Last weekend I fell in love with a book. Every time this happens to me it takes me by surprise, even though it happens to me all the time; this helps me to understand people who fall in love with people all the time (I don’t.) The author is alive but all her books are out of print, though they seem to have been a big deal when they were published. One of the things that struck me about the book was its author’s lack of ambition; her books are full of lavish descriptions of her endless-partyish life, but she never describes the role that writing plays in it except in one memorable line about how when she’s asked how she writes she replies “on a typewriter in the mornings when there’s nothing else to do.”
I found this attitude, even if feigned, refreshing. I think because I’ve read so many books about being a writer now (and also written two) and also because this cheerful attitude made me feel hopeful: maybe writing can be effortless and fun, one part of a full life, and not an endless source of anxiety. Maybe there could be a way to eliminate the aspect of having a writing career where you scheme and calculate about how to position yourself and worry about alienating people who might help you or worry endlessly about how to do enough non-writing work to support the writing that you want and need to do. Maybe the problem is New York!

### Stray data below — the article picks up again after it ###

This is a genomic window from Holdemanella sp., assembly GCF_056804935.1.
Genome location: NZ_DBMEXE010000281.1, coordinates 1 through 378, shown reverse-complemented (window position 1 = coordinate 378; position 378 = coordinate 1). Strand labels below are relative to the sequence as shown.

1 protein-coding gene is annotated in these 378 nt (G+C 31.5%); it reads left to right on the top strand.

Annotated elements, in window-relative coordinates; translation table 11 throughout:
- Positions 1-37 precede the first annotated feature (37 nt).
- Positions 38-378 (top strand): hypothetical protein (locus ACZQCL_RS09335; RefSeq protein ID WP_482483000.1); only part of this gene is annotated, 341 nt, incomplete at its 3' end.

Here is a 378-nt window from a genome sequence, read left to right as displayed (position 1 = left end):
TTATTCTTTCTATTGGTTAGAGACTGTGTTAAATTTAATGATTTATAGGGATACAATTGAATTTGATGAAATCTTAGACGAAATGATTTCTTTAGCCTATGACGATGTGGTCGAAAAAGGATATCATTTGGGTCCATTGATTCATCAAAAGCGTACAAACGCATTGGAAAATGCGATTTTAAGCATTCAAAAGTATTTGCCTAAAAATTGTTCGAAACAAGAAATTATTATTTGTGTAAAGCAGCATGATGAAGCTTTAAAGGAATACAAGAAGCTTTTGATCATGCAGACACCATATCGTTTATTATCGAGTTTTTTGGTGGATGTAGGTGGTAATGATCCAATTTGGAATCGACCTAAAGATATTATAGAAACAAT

But then I came back down to earth as I started to research the later part of this writer’s career. If you are not ambitious on your own behalf, people will rarely be ambitious for you.
I also reread Lee and Elaine this week and it struck me for the first time how meta of an Emily Books selection it is. In Lee and Elaine, the narrator becomes obsessed with ghosts of women artists whose work wasn’t recognized in their lifetimes, except as sort of a shadow corollary of their husbands’ work. She’s partly making up new stories for them, inventing what their stories could or should have been. What Ruth and I are doing is similar, except that luckily some of these ghosts are still alive and their stories can still be revised, or can come alive to new readers. There are all these random circumstances that collude to repress this kind of writing but when you start to do archiving/revival work, patterns begin to emerge, and then the patterns start to look like an apparatus that’s been in place for years and is not going anywhere unless we work to dismantle it.